The thing to remember is malcontentery, like comedy, is all about timing. Clearly some people just don’t have it and should probably remember that before opening their mouths in public.

Work in progress…

I mentioned a couple of posts ago that I was working on a real live book. Yes, I’m still working on it. So far I’ve managed to keep in from slipping onto the vast list of projects I’ve started and have every intention of getting back to some day. In case anyone is interested, here are the vital statistics to date: 21 pages (in MS Word format), 82 paragraphs, 11,690 words, and 53,999 non-space characters. Don’t think that’s a lot? Open a blank single spaced Word document and start writing about on any topic on which you consider yourself an authority. Then give me a call when you’ve reached your 21st page of block text… but no cheating. Make sure that’s with standard one inch margins and 12 pitch font. I won’t even make you account for the side notes, comments, or any of the extraneous reference information you end up putting together in the process. After a couple of months living with this work in progress, I’m starting to understand why Hemingway drank.

So far, I’m finding that what works best for me is to just sit down and throw up as many words on the page as possible. Even then, if I can manage a couple of hundred words a day, I’m doing pretty well. I’m trying to write blog posts, comments, and other stuff too, so I’m hoping that it’s more about quality than quantity. If I can keep up this breakneck pace, I should be finished the first rough cut in another 233 days. Sigh. That means editing in the spring and then fine tuning and polishing the final draft in the summer. It all seems perfectly plausible as long as I don’t stop to think about it for too long. Mostly, though, the plan is to just keep writing until I run out of things to say and then decide what needs to come out or what needs beefed up. It’s not elegant, but it’s at least some kind of logic.

I started writing as a catharsis. It was a means of ejecting the poisoned thoughts that I could never openly blog about onto the page and not be particularly worried about how I said it or who I said it about. It’s evolved into a slightly better rounded discussion of my observation of good and bad leadership, the philosophy of management, and the experiences I’ve had with them during a particularly problematic point in my career. Since it’s proven to be largely impossible to untangle the events from the people involved I’ve mostly stopped trying. If it ever sees the light of day, I suppose I’ll just have to accept that some people are going to be pissed off. It doesn’t don’t know if any way to write other than based on my memories of the events as they happened. Lord knows I’ve got a mountain of supporting documentation for most of it… and even what isn’t well documented can be confirmed by eye witness accounts.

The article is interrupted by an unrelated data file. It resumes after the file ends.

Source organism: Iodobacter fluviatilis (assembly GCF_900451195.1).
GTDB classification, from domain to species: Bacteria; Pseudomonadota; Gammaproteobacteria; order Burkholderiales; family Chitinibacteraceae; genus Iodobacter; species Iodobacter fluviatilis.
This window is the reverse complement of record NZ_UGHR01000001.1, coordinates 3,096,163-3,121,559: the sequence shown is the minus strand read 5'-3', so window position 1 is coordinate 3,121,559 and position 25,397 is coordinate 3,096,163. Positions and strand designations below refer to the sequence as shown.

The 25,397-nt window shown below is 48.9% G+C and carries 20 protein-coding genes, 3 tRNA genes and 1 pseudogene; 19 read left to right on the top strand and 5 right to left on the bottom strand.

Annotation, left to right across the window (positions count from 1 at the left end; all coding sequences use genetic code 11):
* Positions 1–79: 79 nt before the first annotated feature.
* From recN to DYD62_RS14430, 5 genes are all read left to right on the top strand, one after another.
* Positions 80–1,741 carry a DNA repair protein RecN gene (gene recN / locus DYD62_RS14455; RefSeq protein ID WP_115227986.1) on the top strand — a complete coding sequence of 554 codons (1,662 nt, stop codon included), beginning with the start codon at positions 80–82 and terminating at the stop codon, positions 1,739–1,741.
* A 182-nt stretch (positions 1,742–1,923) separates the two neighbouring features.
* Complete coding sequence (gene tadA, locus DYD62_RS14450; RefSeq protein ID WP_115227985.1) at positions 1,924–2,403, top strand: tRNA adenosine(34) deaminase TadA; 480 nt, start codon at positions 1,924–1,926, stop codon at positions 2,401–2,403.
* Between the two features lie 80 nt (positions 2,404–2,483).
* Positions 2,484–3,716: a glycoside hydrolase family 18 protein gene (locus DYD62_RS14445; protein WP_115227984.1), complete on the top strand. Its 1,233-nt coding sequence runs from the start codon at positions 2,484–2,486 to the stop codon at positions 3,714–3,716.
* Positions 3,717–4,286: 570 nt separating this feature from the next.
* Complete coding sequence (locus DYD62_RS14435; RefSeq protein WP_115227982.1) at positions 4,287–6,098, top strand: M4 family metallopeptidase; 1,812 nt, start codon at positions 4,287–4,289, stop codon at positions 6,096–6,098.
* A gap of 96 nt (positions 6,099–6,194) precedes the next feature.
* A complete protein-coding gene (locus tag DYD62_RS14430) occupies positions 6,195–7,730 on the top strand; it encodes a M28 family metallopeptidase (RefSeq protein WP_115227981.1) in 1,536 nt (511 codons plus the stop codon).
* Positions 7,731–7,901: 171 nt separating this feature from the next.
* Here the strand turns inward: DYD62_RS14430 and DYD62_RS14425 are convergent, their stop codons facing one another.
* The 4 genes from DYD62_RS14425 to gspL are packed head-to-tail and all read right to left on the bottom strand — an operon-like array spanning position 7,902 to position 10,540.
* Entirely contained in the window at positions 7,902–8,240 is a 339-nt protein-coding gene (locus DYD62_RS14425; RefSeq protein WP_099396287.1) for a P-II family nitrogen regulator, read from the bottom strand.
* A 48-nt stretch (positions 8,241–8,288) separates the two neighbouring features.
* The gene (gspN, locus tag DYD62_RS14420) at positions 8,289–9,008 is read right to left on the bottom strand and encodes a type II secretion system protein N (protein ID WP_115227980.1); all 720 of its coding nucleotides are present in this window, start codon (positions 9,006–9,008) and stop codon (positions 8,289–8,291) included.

The real question, I suppose, is whether I’ll have the guts to actually let anyone see it once it has gotten something in the proximity of finished, which I’m thinking should be some time 60-70,000 words from now. On a personal level, seeing something like this go to print would be a validation of time spent and misspent. If I put on my rational professional hat, well, there’s a difference between burning your bridges and setting fire to the whole damned city. As usual, the parts that will tend to cause trouble are also the most interesting. Maybe I should change the names, call it fiction, and really let the dogs out to run. This is probably one of those times when I should wish I didn’t have a mile-wide malcontent streak.